Vicodin is a prescription drug that combines the pain reliever acetaminophen with the narcotic hydrocodone and is used primarily for moderate to severe pain. Vicodin is a powerful pain killer and has the potential to become quite addictive. In fact, it is being seen on the streets more frequently as a money making drug as more and more people become addicted to it.
Like other prescription drugs, Vicodin has side effects which may include:
- Dry mouth
- Ringing in the ears
- Decrease in heartbeat
- Loss of appetite
Serious side effects include jaundice, seizures, giant hives, and kidney problems. You can find an exhaustive list of side effects here.
There are withdrawal symptoms associated with Vicodin when you stop taking the medication, even if you’ve only taken it for a couple of weeks. Withdrawal symptoms will also depend on the strength of your prescription. It is best to consult with your physician before abruptly stopping your medication, as a gradual reduction is recommended.
- Early symptoms of withdrawal include:
- Muscle aches
- Trouble sleeping
- Later symptoms:
- Stomach cramps
- Nausea and/or vomiting
Vicodin withdrawal is not generally considered to be life threatening, but be careful to guard against dehydration if you experience diarrhea and vomiting.
It is absolutely possible to overdose on Vicodin. Vicodin overdoses are more prevalent when someone stops taking the medication and then begins taking the medication at a later time. What happens during withdrawal is that your body reduces it tolerance for Vicodin, so if you happen to start taking the drug again at a later date, the strength of the drug could be too much for your body and you could overdose.
- Most doctors recommend patients to take 1 to 2 tablets every 4 to 6 hours. The strengths of Vicodin include:
- Vicodin 5/300 (Contains 5 mg hydrocodone and 300 mg acetaminophen)
- Vicodin ES 7.5/300 (Contains 7.5 mg hydrocodone and 300 mg acetaminophen)
- Vicodin 10/300 (Contains 10 mg hydrocodone and 300 mg acetaminophen)
It is very important not to consume alcohol or other sedatives while taking Vicodin, as it can lead to confusion and increased drowsiness.
- Nursing mothers should not take Vicodin.
- Those that have taken MAO inhibitors in the last two weeks should not use Vicodin, as a dangerous drug interaction could occur.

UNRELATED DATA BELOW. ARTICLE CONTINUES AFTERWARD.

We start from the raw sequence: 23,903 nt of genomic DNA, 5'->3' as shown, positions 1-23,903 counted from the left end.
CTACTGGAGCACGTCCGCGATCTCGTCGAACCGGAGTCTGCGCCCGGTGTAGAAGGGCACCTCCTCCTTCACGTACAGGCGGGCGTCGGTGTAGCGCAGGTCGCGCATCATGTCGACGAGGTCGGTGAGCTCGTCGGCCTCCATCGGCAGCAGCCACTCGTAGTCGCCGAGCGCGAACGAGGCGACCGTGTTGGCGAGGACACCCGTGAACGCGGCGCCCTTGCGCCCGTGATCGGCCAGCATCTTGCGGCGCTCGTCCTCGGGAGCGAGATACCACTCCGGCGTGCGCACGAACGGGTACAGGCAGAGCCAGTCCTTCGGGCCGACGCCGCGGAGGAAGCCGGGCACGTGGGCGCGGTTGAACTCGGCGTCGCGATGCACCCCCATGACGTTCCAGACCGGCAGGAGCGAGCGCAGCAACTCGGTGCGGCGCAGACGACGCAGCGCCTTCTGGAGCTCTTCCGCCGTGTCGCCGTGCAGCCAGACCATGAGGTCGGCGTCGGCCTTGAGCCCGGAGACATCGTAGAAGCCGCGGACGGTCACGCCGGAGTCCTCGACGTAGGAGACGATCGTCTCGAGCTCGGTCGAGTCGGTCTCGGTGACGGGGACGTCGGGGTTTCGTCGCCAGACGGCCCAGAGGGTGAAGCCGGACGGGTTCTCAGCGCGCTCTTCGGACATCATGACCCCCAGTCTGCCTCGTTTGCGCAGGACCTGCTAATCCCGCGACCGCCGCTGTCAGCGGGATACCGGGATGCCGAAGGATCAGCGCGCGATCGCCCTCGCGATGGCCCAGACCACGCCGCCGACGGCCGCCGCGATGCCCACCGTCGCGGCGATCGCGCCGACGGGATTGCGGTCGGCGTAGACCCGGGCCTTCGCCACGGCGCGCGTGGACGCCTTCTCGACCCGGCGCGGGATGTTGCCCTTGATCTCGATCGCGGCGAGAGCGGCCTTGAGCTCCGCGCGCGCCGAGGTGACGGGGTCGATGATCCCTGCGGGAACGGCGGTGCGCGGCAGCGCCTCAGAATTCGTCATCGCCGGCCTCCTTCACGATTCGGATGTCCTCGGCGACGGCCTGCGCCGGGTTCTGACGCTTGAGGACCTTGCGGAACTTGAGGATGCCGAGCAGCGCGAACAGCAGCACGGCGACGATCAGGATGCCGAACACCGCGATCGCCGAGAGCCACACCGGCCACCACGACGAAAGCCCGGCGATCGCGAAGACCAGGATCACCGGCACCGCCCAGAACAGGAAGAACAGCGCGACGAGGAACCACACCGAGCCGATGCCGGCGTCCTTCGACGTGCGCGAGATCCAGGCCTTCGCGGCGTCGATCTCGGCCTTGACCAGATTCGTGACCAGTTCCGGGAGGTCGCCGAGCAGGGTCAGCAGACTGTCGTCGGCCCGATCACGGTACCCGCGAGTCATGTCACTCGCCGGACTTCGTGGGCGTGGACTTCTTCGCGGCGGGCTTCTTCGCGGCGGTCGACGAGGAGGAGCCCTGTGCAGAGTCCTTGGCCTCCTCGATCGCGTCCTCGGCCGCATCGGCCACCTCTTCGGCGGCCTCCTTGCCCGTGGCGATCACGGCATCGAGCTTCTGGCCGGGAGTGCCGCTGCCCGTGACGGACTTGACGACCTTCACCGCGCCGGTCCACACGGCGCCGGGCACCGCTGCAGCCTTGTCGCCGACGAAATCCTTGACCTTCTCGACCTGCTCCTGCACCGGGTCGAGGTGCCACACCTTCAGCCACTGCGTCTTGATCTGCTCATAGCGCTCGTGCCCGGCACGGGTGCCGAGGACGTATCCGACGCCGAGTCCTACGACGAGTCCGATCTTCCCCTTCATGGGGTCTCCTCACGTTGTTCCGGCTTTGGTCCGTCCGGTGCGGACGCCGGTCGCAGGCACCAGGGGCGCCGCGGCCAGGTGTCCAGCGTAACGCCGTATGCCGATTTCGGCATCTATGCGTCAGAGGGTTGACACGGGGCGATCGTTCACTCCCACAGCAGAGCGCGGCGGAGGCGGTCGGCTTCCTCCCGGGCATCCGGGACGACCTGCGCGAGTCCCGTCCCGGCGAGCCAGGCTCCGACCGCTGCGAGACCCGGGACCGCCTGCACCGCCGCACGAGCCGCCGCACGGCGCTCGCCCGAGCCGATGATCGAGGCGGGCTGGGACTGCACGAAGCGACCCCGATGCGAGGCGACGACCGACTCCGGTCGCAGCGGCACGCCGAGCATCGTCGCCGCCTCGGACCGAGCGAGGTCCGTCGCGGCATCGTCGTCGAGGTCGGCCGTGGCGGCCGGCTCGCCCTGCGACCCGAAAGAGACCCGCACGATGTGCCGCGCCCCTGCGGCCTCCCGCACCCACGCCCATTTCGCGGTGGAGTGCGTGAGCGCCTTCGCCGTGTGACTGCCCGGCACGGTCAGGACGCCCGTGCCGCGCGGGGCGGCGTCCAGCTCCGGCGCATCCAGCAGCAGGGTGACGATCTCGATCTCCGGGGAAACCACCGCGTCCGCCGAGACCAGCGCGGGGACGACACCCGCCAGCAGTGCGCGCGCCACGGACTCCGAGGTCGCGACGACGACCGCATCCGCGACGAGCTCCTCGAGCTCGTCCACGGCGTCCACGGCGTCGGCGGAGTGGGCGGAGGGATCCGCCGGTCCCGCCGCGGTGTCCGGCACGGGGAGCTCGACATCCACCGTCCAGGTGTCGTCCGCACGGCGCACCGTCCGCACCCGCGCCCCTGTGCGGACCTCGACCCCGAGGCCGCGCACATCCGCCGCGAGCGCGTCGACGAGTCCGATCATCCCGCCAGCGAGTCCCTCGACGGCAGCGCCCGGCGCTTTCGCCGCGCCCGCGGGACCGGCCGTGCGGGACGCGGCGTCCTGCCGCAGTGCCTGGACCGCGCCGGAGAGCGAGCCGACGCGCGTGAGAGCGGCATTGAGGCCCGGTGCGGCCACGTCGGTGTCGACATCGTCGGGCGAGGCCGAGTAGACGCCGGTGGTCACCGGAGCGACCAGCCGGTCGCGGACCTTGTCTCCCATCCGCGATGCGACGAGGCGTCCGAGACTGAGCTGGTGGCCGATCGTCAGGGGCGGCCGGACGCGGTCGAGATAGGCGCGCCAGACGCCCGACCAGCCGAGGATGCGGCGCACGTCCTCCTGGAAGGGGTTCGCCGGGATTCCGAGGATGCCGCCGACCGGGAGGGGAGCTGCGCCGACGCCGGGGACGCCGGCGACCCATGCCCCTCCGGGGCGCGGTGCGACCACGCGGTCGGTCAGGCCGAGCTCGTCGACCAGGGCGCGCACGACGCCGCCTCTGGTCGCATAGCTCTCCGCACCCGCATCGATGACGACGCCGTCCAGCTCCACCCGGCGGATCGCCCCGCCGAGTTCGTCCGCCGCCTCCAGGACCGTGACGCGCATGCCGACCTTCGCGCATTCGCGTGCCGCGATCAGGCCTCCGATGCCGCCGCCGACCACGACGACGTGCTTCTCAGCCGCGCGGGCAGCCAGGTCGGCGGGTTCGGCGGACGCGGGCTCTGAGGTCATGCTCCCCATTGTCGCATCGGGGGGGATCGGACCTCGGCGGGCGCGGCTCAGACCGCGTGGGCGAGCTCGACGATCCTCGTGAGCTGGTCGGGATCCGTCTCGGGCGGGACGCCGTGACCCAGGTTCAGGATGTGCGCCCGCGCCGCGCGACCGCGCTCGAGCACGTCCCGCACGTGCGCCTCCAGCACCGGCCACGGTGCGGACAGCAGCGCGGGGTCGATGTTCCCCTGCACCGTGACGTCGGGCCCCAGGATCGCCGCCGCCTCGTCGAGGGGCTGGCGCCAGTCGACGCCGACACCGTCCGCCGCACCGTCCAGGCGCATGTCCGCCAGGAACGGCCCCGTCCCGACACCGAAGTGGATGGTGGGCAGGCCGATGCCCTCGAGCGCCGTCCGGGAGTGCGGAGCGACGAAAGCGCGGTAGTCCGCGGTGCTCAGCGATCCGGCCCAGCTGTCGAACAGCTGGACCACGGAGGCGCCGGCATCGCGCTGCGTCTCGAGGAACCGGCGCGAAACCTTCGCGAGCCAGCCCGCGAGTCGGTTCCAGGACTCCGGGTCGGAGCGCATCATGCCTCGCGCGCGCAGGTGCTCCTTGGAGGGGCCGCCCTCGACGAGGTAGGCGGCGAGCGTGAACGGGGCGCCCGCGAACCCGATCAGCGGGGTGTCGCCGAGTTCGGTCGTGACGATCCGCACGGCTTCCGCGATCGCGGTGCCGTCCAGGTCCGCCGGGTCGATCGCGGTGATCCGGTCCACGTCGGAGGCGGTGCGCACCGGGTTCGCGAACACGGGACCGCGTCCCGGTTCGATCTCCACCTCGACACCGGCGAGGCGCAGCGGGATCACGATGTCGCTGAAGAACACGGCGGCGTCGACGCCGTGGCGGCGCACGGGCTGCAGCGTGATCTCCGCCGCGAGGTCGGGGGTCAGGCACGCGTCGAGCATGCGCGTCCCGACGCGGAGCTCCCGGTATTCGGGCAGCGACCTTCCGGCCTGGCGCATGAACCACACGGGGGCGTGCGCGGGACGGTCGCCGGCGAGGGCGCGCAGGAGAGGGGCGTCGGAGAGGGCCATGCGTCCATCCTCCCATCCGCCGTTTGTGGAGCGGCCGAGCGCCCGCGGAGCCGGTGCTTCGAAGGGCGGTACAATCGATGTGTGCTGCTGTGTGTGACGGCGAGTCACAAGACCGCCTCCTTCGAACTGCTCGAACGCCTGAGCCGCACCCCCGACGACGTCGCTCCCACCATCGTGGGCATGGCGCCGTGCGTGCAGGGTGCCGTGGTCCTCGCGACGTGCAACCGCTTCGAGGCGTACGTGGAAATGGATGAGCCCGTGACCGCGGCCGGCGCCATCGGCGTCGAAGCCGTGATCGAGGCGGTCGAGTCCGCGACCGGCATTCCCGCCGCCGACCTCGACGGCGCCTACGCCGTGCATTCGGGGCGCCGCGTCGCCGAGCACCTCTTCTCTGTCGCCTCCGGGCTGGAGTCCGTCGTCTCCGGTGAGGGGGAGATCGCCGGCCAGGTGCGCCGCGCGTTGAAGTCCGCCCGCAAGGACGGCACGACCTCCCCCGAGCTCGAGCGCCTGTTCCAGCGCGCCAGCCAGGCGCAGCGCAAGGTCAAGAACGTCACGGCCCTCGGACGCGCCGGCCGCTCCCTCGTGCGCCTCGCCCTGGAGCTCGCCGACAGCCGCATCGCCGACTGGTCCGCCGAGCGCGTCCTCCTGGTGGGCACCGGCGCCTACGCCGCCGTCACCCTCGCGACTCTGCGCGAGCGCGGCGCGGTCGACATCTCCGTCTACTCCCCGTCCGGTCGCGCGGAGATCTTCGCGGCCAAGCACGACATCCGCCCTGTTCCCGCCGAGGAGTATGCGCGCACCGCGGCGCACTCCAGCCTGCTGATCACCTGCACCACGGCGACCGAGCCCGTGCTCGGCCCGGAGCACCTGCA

- Only take as prescribed, as an overdose of acetaminophen can cause liver damage or death.
- Do not take Vicodin if you have liver disease or if you drink in excess of three drinks per day.
- Do not take Vicodin if you have a prior drug addiction history.
Vicodin is a great prescription drug for pain, but it can also be habit forming. If you feel like you have an addiction to Vicodin, be sure to reach out for some help. There are substance abuse professionals eager to assist you in getting off of Vicodin and getting on with your life clean and free from pain pills. There are detox and rehab centers with experienced staff to assist you through the withdrawal process and give you the support and tools that you need for recovery. You can also attend a 12 step recovery group that will do the same.
The first step in treating presciption drug abuse and addiction is to recognize and admit that you have a problem. Know that it’s alright to admit that and take that first step today and reach out for help.
About the Author: Dominica Applegate is an author, writer, personal development and relationship expert. She has a deep passion for discovering and sharing authentic spiritual truth. She has been discovering herself under all sorts of odd layers and loves to share her stories and lessons learned with anyone that will listen. She loves reading, contemplating, nature, family time, and traveling. Connect with Dominica at her website and Facebook.